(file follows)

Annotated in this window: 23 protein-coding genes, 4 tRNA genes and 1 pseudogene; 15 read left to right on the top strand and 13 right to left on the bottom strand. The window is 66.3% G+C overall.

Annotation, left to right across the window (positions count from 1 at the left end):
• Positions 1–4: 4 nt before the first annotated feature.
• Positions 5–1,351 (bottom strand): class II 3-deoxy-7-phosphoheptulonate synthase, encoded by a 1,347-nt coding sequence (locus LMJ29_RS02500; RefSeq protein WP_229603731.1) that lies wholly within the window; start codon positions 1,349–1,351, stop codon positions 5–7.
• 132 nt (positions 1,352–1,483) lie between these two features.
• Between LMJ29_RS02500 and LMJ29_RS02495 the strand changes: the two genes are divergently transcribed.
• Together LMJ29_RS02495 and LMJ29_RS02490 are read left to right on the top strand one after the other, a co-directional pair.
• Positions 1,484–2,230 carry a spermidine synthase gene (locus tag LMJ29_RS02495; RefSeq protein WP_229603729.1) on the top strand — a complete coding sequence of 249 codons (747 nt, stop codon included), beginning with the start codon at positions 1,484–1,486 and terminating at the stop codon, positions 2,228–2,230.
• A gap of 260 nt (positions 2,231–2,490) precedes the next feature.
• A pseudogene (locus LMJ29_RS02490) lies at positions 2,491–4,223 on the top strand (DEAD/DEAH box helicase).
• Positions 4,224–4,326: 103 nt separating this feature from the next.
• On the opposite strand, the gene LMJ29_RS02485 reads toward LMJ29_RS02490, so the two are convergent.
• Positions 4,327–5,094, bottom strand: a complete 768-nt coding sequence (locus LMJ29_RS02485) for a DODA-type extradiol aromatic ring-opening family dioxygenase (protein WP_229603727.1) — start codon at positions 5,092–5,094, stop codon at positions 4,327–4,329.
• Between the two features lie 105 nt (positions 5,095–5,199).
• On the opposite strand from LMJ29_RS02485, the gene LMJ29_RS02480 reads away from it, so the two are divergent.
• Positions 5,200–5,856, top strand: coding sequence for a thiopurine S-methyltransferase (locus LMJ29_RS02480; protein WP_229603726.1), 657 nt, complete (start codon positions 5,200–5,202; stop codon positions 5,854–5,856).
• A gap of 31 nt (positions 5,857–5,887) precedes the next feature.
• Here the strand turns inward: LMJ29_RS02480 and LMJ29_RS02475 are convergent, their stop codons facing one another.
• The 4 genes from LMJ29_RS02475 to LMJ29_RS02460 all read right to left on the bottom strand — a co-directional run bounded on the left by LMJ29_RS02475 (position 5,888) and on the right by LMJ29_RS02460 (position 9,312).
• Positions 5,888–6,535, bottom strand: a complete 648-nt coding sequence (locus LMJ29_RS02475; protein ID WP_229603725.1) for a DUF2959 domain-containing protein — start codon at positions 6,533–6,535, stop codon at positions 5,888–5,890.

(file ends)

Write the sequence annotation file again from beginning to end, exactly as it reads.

Annotated in this window: 23 protein-coding genes, 4 tRNA genes and 1 pseudogene; 15 read left to right on the top strand and 13 right to left on the bottom strand. The window is 66.3% G+C overall.

Annotation, left to right across the window (positions count from 1 at the left end):
• Positions 1–4: 4 nt before the first annotated feature.
• Positions 5–1,351 (bottom strand): class II 3-deoxy-7-phosphoheptulonate synthase, encoded by a 1,347-nt coding sequence (locus LMJ29_RS02500; RefSeq protein WP_229603731.1) that lies wholly within the window; start codon positions 1,349–1,351, stop codon positions 5–7.
• 132 nt (positions 1,352–1,483) lie between these two features.
• Between LMJ29_RS02500 and LMJ29_RS02495 the strand changes: the two genes are divergently transcribed.
• Together LMJ29_RS02495 and LMJ29_RS02490 are read left to right on the top strand one after the other, a co-directional pair.
• Positions 1,484–2,230 carry a spermidine synthase gene (locus tag LMJ29_RS02495; RefSeq protein WP_229603729.1) on the top strand — a complete coding sequence of 249 codons (747 nt, stop codon included), beginning with the start codon at positions 1,484–1,486 and terminating at the stop codon, positions 2,228–2,230.
• A gap of 260 nt (positions 2,231–2,490) precedes the next feature.
• A pseudogene (locus LMJ29_RS02490) lies at positions 2,491–4,223 on the top strand (DEAD/DEAH box helicase).
• Positions 4,224–4,326: 103 nt separating this feature from the next.
• On the opposite strand, the gene LMJ29_RS02485 reads toward LMJ29_RS02490, so the two are convergent.
• Positions 4,327–5,094, bottom strand: a complete 768-nt coding sequence (locus LMJ29_RS02485) for a DODA-type extradiol aromatic ring-opening family dioxygenase (protein WP_229603727.1) — start codon at positions 5,092–5,094, stop codon at positions 4,327–4,329.
• Between the two features lie 105 nt (positions 5,095–5,199).
• On the opposite strand from LMJ29_RS02485, the gene LMJ29_RS02480 reads away from it, so the two are divergent.
• Positions 5,200–5,856, top strand: coding sequence for a thiopurine S-methyltransferase (locus LMJ29_RS02480; protein WP_229603726.1), 657 nt, complete (start codon positions 5,200–5,202; stop codon positions 5,854–5,856).
• A gap of 31 nt (positions 5,857–5,887) precedes the next feature.
• Here the strand turns inward: LMJ29_RS02480 and LMJ29_RS02475 are convergent, their stop codons facing one another.
• The 4 genes from LMJ29_RS02475 to LMJ29_RS02460 all read right to left on the bottom strand — a co-directional run bounded on the left by LMJ29_RS02475 (position 5,888) and on the right by LMJ29_RS02460 (position 9,312).
• Positions 5,888–6,535, bottom strand: a complete 648-nt coding sequence (locus LMJ29_RS02475; protein ID WP_229603725.1) for a DUF2959 domain-containing protein — start codon at positions 6,533–6,535, stop codon at positions 5,888–5,890.